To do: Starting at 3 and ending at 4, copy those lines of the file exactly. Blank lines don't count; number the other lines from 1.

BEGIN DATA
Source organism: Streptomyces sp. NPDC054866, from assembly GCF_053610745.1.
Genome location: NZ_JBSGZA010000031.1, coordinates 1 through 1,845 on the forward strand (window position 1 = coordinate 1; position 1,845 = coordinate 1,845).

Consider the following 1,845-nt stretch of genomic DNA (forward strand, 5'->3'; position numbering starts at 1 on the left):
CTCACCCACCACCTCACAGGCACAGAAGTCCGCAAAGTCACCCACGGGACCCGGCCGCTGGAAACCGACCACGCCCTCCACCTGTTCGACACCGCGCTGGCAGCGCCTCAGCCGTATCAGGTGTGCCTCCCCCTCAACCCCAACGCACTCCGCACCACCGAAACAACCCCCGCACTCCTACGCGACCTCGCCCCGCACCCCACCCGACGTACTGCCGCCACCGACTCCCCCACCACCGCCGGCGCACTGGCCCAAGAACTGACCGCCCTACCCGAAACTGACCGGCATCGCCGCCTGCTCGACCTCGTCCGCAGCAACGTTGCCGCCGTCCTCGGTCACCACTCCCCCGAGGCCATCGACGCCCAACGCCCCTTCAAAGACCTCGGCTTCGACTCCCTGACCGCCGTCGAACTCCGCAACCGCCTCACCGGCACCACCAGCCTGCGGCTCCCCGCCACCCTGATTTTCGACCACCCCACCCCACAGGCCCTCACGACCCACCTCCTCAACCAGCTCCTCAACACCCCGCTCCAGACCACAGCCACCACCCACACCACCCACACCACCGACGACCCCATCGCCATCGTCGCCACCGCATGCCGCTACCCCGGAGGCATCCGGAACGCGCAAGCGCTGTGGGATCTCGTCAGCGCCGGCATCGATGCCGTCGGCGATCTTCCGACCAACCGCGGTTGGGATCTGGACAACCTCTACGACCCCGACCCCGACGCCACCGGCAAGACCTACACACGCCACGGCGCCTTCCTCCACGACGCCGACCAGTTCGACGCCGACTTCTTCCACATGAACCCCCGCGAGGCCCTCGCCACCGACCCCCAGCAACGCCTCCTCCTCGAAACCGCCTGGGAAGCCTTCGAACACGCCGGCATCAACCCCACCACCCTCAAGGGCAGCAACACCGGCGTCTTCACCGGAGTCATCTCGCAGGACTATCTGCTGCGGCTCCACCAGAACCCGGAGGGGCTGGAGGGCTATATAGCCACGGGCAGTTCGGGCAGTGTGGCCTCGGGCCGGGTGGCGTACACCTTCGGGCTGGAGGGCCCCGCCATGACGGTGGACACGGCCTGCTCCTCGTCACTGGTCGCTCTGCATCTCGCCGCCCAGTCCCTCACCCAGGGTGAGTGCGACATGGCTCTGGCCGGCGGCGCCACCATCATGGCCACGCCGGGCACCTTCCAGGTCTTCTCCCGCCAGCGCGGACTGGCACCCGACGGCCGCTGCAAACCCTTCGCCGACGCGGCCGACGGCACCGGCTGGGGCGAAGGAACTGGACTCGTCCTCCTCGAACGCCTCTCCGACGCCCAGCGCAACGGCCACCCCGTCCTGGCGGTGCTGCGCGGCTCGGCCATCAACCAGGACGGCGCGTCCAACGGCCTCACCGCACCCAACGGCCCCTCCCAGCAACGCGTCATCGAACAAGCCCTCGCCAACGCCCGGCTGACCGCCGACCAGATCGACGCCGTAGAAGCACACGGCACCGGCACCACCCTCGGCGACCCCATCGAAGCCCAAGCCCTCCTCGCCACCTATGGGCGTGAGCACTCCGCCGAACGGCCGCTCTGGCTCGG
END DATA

Consider the following 1,845-nt stretch of genomic DNA (forward strand, 5'->3'; position numbering starts at 1 on the left):
CTCACCCACCACCTCACAGGCACAGAAGTCCGCAAAGTCACCCACGGGACCCGGCCGCTGGAAACCGACCACGCCCTCCACCTGTTCGACACCGCGCTGGCAGCGCCTCAGCCGTATCAGGTGTGCCTCCCCCTCAACCCCAACGCACTCCGCACCACCGAAACAACCCCCGCACTCCTACGCGACCTCGCCCCGCACCCCACCCGACGTACTGCCGCCACCGACTCCCCCACCACCGCCGGCGCACTGGCCCAAGAACTGACCGCCCTACCCGAAACTGACCGGCATCGCCGCCTGCTCGACCTCGTCCGCAGCAACGTTGCCGCCGTCCTCGGTCACCACTCCCCCGAGGCCATCGACGCCCAACGCCCCTTCAAAGACCTCGGCTTCGACTCCCTGACCGCCGTCGAACTCCGCAACCGCCTCACCGGCACCACCAGCCTGCGGCTCCCCGCCACCCTGATTTTCGACCACCCCACCCCACAGGCCCTCACGACCCACCTCCTCAACCAGCTCCTCAACACCCCGCTCCAGACCACAGCCACCACCCACACCACCCACACCACCGACGACCCCATCGCCATCGTCGCCACCGCATGCCGCTACCCCGGAGGCATCCGGAACGCGCAAGCGCTGTGGGATCTCGTCAGCGCCGGCATCGATGCCGTCGGCGATCTTCCGACCAACCGCGGTTGGGATCTGGACAACCTCTACGACCCCGACCCCGACGCCACCGGCAAGACCTACACACGCCACGGCGCCTTCCTCCACGACGCCGACCAGTTCGACGCCGACTTCTTCCACATGAACCCCCGCGAGGCCCTCGCCACCGACCCCCAGCAACGCCTCCTCCTCGAAACCGCCTGGGAAGCCTTCGAACACGCCGGCATCAACCCCACCACCCTCAAGGGCAGCAACACCGGCGTCTTCACCGGAGTCATCTCGCAGGACTATCTGCTGCGGCTCCACCAGAACCCGGAGGGGCTGGAGGGCTATATAGCCACGGGCAGTTCGGGCAGTGTGGCCTCGGGCCGGGTGGCGTACACCTTCGGGCTGGAGGGCCCCGCCATGACGGTGGACACGGCCTGCTCCTCGTCACTGGTCGCTCTGCATCTCGCCGCCCAGTCCCTCACCCAGGGTGAGTGCGACATGGCTCTGGCCGGCGGCGCCACCATCATGGCCACGCCGGGCACCTTCCAGGTCTTCTCCCGCCAGCGCGGACTGGCACCCGACGGCCGCTGCAAACCCTTCGCCGACGCGGCCGACGGCACCGGCTGGGGCGAAGGAACTGGACTCGTCCTCCTCGAACGCCTCTCCGACGCCCAGCGCAACGGCCACCCCGTCCTGGCGGTGCTGCGCGGCTCGGCCATCAACCAGGACGGCGCGTCCAACGGCCTCACCGCACCCAACGGCCCCTCCCAGCAACGCGTCATCGAACAAGCCCTCGCCAACGCCCGGCTGACCGCCGACCAGATCGACGCCGTAGAAGCACACGGCACCGGCACCACCCTCGGCGACCCCATCGAAGCCCAAGCCCTCCTCGCCACCTATGGGCGTGAGCACTCCGCCGAACGGCCGCTCTGGCTCGG